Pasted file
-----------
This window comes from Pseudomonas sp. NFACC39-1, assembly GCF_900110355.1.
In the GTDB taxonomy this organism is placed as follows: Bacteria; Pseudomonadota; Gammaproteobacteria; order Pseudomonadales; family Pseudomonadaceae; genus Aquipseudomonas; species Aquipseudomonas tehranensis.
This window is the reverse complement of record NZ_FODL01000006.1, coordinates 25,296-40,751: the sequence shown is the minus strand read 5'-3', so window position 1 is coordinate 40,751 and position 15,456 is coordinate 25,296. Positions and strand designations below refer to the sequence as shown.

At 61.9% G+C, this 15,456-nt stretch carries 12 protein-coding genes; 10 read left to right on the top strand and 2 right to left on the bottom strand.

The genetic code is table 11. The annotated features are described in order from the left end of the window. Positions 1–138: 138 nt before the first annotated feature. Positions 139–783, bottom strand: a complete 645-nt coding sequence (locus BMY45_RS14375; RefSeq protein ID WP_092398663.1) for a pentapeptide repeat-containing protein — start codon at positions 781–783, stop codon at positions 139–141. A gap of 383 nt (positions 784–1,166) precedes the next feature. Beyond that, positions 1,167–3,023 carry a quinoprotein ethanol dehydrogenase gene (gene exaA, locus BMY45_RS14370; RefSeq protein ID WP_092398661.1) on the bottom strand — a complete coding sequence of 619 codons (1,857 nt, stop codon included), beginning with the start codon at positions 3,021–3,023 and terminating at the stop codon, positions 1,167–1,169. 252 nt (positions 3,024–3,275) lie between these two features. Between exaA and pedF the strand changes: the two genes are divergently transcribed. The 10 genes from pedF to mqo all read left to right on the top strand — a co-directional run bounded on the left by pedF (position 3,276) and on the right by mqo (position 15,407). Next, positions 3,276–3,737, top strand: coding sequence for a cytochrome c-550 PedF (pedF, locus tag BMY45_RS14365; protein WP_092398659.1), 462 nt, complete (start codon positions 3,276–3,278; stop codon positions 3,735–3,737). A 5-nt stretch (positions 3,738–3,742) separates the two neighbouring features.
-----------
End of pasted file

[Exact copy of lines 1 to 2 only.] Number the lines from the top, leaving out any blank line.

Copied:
This window comes from Pseudomonas sp. NFACC39-1, assembly GCF_900110355.1.
In the GTDB taxonomy this organism is placed as follows: Bacteria; Pseudomonadota; Gammaproteobacteria; order Pseudomonadales; family Pseudomonadaceae; genus Aquipseudomonas; species Aquipseudomonas tehranensis.